On Tuesday the 27th approved 2023 fishing quotas in EU waters, strongly criticized by environmental NGOs and a compromise on eel catches, which Brussels wants to tightly control.
“Best possible outcome”
After a night of final discussions, the ministers responsible for fisheries decided on the “Total Allowable Catches” by species, which will apply from 1is European fishermen in the Atlantic, North Sea, Mediterranean and Black Sea from January.
This is the best outcome to guarantee the continuity of our fishing fleet without compromising our commitment to the sustainability of fisheries resources, assured Czech Agriculture Minister Zdenek Nekula, who chaired the meeting.
The agreement “protects the ability of fishermen to do their job (…) and takes into account the efforts made in our stock management plans. We must adapt to the realities of sea faces,” French State Secretary Hervé Berville told AFP.
Eels of Discord
The European Commission’s proposal to ban the trapping of rats for six months in line with migration has been hotly debated. Fishermen’s organizations have assessed that this will threaten the survival of their activities.
In the end, twenty-seven agreed to extend commercial eel fishing in marine and saltwater for six months, but allowed states to adjust this period according to regions, species’ stages of development, and migration periods. .
“The proposal was uniform and brutal (…) we can adapt it according to the basins, an application starts in March, not on 1is In January, not to condemn the current fishing campaign,” Herve Berville insisted.
The Western Mediterranean is subject to difficult negotiations due to regional overfishing, while the 2020-2025 Management Plan provides for significant reductions to achieve sustainable management.
States approved a 7% reduction in fishing effort by trawlers and retained a compensatory system that allowed them additional days as conditions dictated. However, catch rates in the Mediterranean exceed the recommendations of the Commission and scientists.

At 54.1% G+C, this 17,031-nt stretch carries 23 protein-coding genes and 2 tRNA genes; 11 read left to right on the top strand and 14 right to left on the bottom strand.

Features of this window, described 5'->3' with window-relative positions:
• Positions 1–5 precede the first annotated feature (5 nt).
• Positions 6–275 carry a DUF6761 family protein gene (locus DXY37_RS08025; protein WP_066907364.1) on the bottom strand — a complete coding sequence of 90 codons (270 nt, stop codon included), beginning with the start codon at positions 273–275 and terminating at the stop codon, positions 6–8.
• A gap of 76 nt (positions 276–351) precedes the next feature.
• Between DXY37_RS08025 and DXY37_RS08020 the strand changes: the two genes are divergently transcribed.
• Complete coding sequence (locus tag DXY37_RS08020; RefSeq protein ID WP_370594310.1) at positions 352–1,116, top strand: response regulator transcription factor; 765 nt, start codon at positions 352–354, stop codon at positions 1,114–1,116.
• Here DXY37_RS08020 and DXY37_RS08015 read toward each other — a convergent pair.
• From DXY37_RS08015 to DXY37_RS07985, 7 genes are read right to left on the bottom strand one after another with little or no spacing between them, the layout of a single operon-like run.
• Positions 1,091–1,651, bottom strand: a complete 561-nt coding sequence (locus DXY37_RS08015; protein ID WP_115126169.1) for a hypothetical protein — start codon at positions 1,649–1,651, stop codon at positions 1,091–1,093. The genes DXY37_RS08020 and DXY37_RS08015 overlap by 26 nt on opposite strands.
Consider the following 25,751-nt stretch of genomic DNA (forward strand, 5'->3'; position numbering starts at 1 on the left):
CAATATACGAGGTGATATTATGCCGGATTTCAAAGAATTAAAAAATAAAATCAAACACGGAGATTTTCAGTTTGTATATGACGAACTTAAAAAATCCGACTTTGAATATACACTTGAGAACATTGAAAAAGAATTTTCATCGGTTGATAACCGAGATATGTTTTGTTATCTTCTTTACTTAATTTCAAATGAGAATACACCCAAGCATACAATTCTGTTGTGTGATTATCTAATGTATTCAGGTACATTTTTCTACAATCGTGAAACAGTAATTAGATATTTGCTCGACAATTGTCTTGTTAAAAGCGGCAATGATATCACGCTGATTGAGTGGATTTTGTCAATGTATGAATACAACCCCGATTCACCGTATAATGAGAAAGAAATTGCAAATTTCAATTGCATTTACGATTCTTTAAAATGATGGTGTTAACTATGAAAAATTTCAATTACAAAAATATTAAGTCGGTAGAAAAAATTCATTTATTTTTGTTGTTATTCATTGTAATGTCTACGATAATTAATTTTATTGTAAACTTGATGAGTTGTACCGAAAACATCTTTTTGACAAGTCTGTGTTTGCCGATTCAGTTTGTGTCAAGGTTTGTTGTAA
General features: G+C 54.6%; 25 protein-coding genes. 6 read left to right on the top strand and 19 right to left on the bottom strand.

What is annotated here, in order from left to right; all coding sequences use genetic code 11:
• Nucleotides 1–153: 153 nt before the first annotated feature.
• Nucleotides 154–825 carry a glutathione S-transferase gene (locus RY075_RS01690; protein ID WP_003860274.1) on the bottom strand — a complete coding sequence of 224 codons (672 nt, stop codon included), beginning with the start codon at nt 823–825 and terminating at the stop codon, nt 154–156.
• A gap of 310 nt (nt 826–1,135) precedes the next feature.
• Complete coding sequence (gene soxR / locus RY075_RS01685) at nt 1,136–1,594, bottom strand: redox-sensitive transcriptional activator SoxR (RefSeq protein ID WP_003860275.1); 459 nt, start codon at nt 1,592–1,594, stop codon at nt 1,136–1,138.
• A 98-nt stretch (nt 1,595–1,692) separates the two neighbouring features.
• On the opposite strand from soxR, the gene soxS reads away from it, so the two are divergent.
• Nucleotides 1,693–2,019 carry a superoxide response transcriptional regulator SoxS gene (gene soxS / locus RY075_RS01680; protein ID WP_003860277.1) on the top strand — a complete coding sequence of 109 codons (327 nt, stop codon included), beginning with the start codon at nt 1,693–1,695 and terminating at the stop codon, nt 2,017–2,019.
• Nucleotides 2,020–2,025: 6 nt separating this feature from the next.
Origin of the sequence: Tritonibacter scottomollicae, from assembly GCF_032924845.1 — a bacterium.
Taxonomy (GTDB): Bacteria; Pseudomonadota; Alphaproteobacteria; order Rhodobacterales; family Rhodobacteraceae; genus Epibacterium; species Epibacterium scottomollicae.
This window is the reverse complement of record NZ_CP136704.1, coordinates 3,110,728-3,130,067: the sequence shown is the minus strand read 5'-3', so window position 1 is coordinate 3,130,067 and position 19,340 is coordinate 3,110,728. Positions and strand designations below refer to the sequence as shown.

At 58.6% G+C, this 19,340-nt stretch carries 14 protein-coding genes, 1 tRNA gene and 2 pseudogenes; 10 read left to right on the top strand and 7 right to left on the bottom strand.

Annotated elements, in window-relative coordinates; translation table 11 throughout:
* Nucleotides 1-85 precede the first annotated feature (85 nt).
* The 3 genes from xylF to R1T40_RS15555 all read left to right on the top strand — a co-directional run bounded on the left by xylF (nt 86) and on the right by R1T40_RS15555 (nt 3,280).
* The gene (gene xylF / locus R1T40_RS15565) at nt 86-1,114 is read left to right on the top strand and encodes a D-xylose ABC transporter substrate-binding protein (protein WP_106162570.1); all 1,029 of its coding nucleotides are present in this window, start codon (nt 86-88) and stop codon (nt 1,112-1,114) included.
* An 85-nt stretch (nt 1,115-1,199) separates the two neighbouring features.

In the Atlantic, ministers raised catch rates for several stocks that have shown significant progress, notably whiting, sole and Norway’s lobster in the Bay of Biscay – an area where pollack quotas were maintained, while Brussels wanted a 10% cut.
Current quotas have been renewed for plaice west of Ireland, as well as along the Atlantic coast, but have been cut significantly only in the northern waters of the North Sea.
“Ministers decide to ignore the law again”
“We see very modest progress” in the Atlantic, where “scientific management of resources has proven to be profitable”, allowing a large part of the quota to be raised, but “ministers are reluctant to stop overfishing in the Mediterranean Sea or in the sea. Regarding eels”, denounces Vera Coelho of the NGO Oceana. .
“Ministers have again chosen to ignore European (environmental) law and maximize catches to the detriment of protecting the most vulnerable stocks,” agrees Jenny Grossman of legal NGO Client Earth.
“Their reluctance to close all eel fisheries may be the final nail in the coffin of this critically endangered species,” as scientists consider all fishing to be “unsustainable,” she insists.
Separate talks are ongoing with London to agree by the end of December 2023 quotas on water shared between the EU and the United Kingdom.
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